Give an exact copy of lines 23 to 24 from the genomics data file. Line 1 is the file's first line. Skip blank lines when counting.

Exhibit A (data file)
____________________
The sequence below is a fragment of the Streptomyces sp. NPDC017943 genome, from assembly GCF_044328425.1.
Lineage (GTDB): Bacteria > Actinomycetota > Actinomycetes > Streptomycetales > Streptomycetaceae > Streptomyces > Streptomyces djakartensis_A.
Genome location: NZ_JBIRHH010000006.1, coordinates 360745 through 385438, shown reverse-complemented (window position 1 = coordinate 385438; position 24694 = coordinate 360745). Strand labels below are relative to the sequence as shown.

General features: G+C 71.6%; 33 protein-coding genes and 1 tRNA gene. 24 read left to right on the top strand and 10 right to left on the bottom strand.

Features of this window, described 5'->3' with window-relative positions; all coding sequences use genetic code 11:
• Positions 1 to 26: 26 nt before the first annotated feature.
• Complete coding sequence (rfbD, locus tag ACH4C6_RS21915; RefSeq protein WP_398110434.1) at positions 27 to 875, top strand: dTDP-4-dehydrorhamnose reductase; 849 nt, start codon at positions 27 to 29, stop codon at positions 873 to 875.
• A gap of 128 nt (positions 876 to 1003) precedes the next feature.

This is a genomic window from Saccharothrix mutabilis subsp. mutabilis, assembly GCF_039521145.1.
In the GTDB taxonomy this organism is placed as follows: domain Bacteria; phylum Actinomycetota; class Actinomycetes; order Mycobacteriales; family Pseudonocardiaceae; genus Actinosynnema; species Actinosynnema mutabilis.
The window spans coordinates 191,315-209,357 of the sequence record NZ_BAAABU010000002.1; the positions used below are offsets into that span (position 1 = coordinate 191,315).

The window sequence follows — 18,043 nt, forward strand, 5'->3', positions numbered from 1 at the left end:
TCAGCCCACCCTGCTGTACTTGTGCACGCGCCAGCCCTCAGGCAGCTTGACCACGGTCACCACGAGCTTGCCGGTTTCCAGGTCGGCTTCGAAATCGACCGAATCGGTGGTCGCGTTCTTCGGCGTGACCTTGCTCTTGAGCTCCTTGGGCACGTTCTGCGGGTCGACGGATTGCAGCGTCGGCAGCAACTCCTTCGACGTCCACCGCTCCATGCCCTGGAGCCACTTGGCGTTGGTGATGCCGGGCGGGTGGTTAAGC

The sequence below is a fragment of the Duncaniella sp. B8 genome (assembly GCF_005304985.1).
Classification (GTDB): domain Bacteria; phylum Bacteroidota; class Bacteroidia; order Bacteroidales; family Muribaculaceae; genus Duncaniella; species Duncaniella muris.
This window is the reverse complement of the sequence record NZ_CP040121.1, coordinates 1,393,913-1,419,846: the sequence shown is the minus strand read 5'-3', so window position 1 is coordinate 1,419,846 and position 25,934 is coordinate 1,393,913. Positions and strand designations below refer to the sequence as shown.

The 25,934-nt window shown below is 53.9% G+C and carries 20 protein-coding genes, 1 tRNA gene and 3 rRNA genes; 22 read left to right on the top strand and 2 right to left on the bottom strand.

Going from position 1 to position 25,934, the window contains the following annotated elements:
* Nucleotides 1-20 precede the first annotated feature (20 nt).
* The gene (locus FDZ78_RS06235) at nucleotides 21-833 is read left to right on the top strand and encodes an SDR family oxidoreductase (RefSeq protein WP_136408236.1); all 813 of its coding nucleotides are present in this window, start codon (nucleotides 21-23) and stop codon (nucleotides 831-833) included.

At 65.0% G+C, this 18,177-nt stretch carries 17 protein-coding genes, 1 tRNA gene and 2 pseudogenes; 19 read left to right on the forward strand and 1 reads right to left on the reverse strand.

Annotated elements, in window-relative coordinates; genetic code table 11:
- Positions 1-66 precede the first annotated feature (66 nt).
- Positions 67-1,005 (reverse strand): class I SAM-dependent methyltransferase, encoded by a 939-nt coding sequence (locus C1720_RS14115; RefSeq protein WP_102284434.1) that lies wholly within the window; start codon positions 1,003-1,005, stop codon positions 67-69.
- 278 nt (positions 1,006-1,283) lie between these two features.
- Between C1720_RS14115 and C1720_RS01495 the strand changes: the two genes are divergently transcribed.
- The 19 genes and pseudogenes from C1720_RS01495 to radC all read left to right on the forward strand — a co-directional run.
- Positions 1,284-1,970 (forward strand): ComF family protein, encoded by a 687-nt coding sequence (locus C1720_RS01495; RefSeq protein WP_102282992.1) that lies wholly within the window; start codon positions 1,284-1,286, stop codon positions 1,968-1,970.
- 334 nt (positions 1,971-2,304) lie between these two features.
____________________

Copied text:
- Positions 1-66 precede the first annotated feature (66 nt).
- Positions 67-1,005 (reverse strand): class I SAM-dependent methyltransferase, encoded by a 939-nt coding sequence (locus C1720_RS14115; RefSeq protein WP_102284434.1) that lies wholly within the window; start codon positions 1,003-1,005, stop codon positions 67-69.